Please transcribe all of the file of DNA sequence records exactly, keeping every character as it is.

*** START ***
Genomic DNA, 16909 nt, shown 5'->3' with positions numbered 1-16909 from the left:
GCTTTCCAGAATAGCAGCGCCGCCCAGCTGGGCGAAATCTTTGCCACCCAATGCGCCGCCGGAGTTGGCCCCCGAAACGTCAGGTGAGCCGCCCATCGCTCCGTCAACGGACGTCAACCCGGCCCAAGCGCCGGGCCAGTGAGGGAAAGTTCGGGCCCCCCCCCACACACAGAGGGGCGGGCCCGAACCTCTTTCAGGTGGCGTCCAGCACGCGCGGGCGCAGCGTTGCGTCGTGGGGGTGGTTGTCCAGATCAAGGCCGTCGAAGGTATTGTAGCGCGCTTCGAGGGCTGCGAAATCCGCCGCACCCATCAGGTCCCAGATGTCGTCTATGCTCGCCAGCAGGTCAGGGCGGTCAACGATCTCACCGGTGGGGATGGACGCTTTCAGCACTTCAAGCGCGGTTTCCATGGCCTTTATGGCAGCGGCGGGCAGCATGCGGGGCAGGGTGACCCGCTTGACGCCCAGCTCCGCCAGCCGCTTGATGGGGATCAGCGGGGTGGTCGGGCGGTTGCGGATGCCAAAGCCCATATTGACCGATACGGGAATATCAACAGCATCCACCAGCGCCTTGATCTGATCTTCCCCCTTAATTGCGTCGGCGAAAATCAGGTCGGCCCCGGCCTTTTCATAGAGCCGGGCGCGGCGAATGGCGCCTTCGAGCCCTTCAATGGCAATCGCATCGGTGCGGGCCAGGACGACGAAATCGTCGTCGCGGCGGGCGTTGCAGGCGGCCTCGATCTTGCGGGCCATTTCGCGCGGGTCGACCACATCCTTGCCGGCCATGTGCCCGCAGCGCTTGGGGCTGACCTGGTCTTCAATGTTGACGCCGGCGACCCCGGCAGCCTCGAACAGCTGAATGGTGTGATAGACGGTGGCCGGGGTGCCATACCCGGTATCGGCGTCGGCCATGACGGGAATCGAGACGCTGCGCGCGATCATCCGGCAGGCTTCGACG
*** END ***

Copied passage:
Genomic DNA, 16909 nt, shown 5'->3' with positions numbered 1-16909 from the left:
GCTTTCCAGAATAGCAGCGCCGCCCAGCTGGGCGAAATCTTTGCCACCCAATGCGCCGCCGGAGTTGGCCCCCGAAACGTCAGGTGAGCCGCCCATCGCTCCGTCAACGGACGTCAACCCGGCCCAAGCGCCGGGCCAGTGAGGGAAAGTTCGGGCCCCCCCCCACACACAGAGGGGCGGGCCCGAACCTCTTTCAGGTGGCGTCCAGCACGCGCGGGCGCAGCGTTGCGTCGTGGGGGTGGTTGTCCAGATCAAGGCCGTCGAAGGTATTGTAGCGCGCTTCGAGGGCTGCGAAATCCGCCGCACCCATCAGGTCCCAGATGTCGTCTATGCTCGCCAGCAGGTCAGGGCGGTCAACGATCTCACCGGTGGGGATGGACGCTTTCAGCACTTCAAGCGCGGTTTCCATGGCCTTTATGGCAGCGGCGGGCAGCATGCGGGGCAGGGTGACCCGCTTGACGCCCAGCTCCGCCAGCCGCTTGATGGGGATCAGCGGGGTGGTCGGGCGGTTGCGGATGCCAAAGCCCATATTGACCGATACGGGAATATCAACAGCATCCACCAGCGCCTTGATCTGATCTTCCCCCTTAATTGCGTCGGCGAAAATCAGGTCGGCCCCGGCCTTTTCATAGAGCCGGGCGCGGCGAATGGCGCCTTCGAGCCCTTCAATGGCAATCGCATCGGTGCGGGCCAGGACGACGAAATCGTCGTCGCGGCGGGCGTTGCAGGCGGCCTCGATCTTGCGGGCCATTTCGCGCGGGTCGACCACATCCTTGCCGGCCATGTGCCCGCAGCGCTTGGGGCTGACCTGGTCTTCAATGTTGACGCCGGCGACCCCGGCAGCCTCGAACAGCTGAATGGTGTGATAGACGGTGGCCGGGGTGCCATACCCGGTATCGGCGTCGGCCATGACGGGAATCGAGACGCTGCGCGCGATCATCCGGCAGGCTTCGACG